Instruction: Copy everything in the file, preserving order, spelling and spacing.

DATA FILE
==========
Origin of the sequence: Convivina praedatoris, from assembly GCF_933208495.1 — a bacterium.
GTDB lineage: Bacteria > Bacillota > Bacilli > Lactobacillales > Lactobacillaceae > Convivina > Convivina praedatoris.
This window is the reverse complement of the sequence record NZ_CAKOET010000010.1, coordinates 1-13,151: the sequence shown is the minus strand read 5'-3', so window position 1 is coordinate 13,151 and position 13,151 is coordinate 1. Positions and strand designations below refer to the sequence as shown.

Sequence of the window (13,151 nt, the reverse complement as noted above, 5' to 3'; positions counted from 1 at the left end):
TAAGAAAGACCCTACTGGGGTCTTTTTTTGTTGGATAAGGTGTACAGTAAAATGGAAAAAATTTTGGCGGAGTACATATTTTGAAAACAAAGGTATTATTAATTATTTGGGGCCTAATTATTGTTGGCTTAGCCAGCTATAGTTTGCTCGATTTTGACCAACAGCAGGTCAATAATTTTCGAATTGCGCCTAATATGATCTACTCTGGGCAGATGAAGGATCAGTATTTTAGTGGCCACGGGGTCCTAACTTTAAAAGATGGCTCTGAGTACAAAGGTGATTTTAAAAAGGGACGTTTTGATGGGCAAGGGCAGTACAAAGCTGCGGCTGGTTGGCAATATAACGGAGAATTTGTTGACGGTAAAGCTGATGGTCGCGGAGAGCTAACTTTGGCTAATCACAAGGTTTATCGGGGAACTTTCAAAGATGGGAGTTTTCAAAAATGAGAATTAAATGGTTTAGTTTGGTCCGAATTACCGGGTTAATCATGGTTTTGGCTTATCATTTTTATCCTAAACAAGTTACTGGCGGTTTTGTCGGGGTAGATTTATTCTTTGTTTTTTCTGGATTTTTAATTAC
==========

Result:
Origin of the sequence: Convivina praedatoris, from assembly GCF_933208495.1 — a bacterium.
GTDB lineage: Bacteria > Bacillota > Bacilli > Lactobacillales > Lactobacillaceae > Convivina > Convivina praedatoris.
This window is the reverse complement of the sequence record NZ_CAKOET010000010.1, coordinates 1-13,151: the sequence shown is the minus strand read 5'-3', so window position 1 is coordinate 13,151 and position 13,151 is coordinate 1. Positions and strand designations below refer to the sequence as shown.

Sequence of the window (13,151 nt, the reverse complement as noted above, 5' to 3'; positions counted from 1 at the left end):
TAAGAAAGACCCTACTGGGGTCTTTTTTTGTTGGATAAGGTGTACAGTAAAATGGAAAAAATTTTGGCGGAGTACATATTTTGAAAACAAAGGTATTATTAATTATTTGGGGCCTAATTATTGTTGGCTTAGCCAGCTATAGTTTGCTCGATTTTGACCAACAGCAGGTCAATAATTTTCGAATTGCGCCTAATATGATCTACTCTGGGCAGATGAAGGATCAGTATTTTAGTGGCCACGGGGTCCTAACTTTAAAAGATGGCTCTGAGTACAAAGGTGATTTTAAAAAGGGACGTTTTGATGGGCAAGGGCAGTACAAAGCTGCGGCTGGTTGGCAATATAACGGAGAATTTGTTGACGGTAAAGCTGATGGTCGCGGAGAGCTAACTTTGGCTAATCACAAGGTTTATCGGGGAACTTTCAAAGATGGGAGTTTTCAAAAATGAGAATTAAATGGTTTAGTTTGGTCCGAATTACCGGGTTAATCATGGTTTTGGCTTATCATTTTTATCCTAAACAAGTTACTGGCGGTTTTGTCGGGGTAGATTTATTCTTTGTTTTTTCTGGATTTTTAATTAC